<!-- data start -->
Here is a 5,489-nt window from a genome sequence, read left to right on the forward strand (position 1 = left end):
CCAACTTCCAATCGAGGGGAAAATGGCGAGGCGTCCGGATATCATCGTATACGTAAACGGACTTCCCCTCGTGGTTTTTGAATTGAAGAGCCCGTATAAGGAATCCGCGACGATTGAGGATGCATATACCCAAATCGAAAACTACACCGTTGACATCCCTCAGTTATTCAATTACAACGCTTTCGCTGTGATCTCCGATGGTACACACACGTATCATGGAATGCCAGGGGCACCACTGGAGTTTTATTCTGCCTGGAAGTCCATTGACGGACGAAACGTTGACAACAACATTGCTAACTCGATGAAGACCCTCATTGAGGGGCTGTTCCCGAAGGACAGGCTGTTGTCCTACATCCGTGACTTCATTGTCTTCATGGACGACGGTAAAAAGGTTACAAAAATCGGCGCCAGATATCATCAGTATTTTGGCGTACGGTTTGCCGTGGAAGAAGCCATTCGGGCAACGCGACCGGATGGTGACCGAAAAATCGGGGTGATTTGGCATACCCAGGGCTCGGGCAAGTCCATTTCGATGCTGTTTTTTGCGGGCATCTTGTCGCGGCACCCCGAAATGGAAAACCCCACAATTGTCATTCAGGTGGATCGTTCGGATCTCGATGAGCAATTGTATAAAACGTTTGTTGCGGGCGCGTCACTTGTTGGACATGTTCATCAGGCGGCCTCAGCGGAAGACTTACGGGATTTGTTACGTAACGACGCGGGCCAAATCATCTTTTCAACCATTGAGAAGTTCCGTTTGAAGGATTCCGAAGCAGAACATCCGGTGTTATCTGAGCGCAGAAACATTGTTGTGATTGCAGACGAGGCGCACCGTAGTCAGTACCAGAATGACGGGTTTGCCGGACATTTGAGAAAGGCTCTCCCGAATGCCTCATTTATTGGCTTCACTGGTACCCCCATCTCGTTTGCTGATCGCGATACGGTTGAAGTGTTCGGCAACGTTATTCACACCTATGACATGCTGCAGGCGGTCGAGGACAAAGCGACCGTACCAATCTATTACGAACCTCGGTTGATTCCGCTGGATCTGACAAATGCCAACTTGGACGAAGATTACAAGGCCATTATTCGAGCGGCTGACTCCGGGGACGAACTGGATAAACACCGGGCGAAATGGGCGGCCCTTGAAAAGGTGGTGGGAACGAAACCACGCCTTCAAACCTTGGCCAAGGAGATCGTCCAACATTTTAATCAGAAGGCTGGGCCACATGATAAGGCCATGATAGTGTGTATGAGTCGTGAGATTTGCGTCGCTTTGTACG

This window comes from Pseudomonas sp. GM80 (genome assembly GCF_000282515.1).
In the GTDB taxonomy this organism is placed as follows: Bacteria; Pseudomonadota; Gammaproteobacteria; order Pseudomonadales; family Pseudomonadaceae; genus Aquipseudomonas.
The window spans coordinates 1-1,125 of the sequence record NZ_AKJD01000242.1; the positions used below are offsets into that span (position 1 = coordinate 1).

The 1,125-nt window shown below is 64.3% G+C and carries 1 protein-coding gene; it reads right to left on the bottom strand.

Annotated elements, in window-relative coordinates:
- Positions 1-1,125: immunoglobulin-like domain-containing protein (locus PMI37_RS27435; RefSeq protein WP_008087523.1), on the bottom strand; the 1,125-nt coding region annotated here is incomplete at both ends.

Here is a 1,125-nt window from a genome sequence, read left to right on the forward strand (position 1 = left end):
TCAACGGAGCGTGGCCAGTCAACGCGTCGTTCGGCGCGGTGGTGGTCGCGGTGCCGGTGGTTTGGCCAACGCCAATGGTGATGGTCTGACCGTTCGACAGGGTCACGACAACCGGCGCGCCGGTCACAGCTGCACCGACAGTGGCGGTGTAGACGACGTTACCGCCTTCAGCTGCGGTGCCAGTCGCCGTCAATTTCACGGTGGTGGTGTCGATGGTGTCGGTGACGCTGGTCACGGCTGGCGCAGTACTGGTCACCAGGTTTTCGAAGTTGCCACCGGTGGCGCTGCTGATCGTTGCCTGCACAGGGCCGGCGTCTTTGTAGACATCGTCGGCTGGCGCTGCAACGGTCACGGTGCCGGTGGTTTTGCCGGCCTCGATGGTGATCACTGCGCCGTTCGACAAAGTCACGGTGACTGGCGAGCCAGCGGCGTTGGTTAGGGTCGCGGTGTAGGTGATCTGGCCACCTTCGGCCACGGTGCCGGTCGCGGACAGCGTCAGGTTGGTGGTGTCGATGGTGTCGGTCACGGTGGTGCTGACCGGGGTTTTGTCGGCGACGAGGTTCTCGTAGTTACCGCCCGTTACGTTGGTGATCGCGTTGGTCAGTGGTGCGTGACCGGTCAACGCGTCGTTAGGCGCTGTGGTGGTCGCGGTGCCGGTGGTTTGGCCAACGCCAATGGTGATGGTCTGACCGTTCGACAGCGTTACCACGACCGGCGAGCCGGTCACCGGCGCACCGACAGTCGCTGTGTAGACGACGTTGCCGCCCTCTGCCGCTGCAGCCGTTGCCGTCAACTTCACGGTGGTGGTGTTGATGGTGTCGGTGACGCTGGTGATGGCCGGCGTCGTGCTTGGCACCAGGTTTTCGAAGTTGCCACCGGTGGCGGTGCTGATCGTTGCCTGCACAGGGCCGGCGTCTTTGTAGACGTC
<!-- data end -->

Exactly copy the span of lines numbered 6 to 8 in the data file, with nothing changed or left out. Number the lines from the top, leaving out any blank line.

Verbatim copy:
The 1,125-nt window shown below is 64.3% G+C and carries 1 protein-coding gene; it reads right to left on the bottom strand.

Annotated elements, in window-relative coordinates:
- Positions 1-1,125: immunoglobulin-like domain-containing protein (locus PMI37_RS27435; RefSeq protein WP_008087523.1), on the bottom strand; the 1,125-nt coding region annotated here is incomplete at both ends.